Change search
CiteExportLink to record
Permanent link

Direct link
Cite
Citation style
  • apa
  • ieee
  • modern-language-association-8th-edition
  • vancouver
  • Other style
More styles
Language
  • de-DE
  • en-GB
  • en-US
  • fi-FI
  • nn-NO
  • nn-NB
  • sv-SE
  • Other locale
More languages
Output format
  • html
  • text
  • asciidoc
  • rtf
Plant community assembly in semi-natural grasslands and ex-arable fields: a trait-based approach
Stockholm University, Faculty of Science, Department of Ecology, Environment and Plant Sciences.
Stockholm University, Faculty of Science, Department of Ecology, Environment and Plant Sciences.
2014 (English)In: Journal of Vegetation Science, ISSN 1100-9233, E-ISSN 1654-1103, Vol. 25, no 1, 77-87 p.Article in journal (Refereed) Published
Abstract [en]

QuestionThe assembly of plants into communities is one of the central topics in plant community ecology. The objective of this study was to investigate how plant functional trait diversity and environmental factors influence community assembly in two different grassland communities, and if variation in these factors could explain the difference in species assembly between these communities. LocationSix grazed ex-arable fields and eight semi-natural grasslands in southeast Sweden. MethodsWe estimated species abundance and measured soil attributes at each site. For each species within each site we measured specific leaf area (SLA), leaf dry matter content (LDMC) and seed mass. We analysed the data both for abundance-weighted species values and species occurrence. ResultsTrait gradient analysis indicated random distribution of species among sites, while CCA analysis indicated that both soil phosphorus and moisture were related to species assembly at a site. Correlations and fourth-corner analysis also revealed a relationship between measured species traits and soil phosphorus and moisture. There was a lower average seed mass and higher SLA of species in ex-arable fields compared to species in semi-natural grasslands. ConclusionsEven though trait gradient analysis indicated that plant community assembly in the studied grasslands was random, other results implied that species occurrence and abundance was influenced both by environmental factors and species traits. Higher species richness in semi-natural grasslands was associated with more large-seeded species found there compared to ex-arable fields, indicating that large-seeded species establish in grasslands later than small-seeded species.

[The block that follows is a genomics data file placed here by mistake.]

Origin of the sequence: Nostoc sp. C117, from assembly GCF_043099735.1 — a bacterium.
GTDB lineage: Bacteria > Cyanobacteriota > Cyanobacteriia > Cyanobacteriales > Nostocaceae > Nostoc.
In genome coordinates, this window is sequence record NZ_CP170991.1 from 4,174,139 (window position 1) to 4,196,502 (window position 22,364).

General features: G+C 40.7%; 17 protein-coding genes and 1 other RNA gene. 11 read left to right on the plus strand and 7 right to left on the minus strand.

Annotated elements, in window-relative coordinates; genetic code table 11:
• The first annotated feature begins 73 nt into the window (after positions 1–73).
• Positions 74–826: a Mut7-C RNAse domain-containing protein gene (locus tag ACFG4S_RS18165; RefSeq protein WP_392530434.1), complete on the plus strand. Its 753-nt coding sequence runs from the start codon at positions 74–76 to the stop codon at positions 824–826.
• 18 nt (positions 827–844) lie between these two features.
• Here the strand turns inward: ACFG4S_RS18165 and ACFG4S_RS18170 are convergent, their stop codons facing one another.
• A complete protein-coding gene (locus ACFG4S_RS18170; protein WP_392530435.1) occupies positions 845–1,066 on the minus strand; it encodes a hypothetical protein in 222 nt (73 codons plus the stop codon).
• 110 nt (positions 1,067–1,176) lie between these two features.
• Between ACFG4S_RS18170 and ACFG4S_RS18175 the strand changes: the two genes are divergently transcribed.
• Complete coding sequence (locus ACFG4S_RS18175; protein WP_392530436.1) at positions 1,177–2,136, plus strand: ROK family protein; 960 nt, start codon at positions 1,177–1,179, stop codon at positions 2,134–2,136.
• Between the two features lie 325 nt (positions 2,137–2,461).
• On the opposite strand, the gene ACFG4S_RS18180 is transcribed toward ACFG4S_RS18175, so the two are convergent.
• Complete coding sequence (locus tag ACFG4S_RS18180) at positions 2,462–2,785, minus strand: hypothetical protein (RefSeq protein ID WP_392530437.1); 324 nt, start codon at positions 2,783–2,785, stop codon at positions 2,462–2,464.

Place, publisher, year, edition, pages
2014. Vol. 25, no 1, 77-87 p.
Keyword [en]
Assembly rules, Dispersal limitation, Environmental filtering, Functional traits, Seed mass, SLA
National Category
Ecology Environmental Sciences
Research subject
Plant Ecology
Identifiers
URN: urn:nbn:se:su:diva-99871DOI: 10.1111/jvs.12058ISI: 000328544600010OAI: oai:DiVA.org:su-99871DiVA: diva2:690606
Funder
Swedish Research Council
Note

AuthorCount:2;

Available from: 2014-01-24 Created: 2014-01-20 Last updated: 2017-12-06Bibliographically approved
In thesis
1. Plant community assembly in grazed grasslands
Open this publication in new window or tab >>Plant community assembly in grazed grasslands
2014 (English)Doctoral thesis, comprehensive summary (Other academic)
Abstract [en]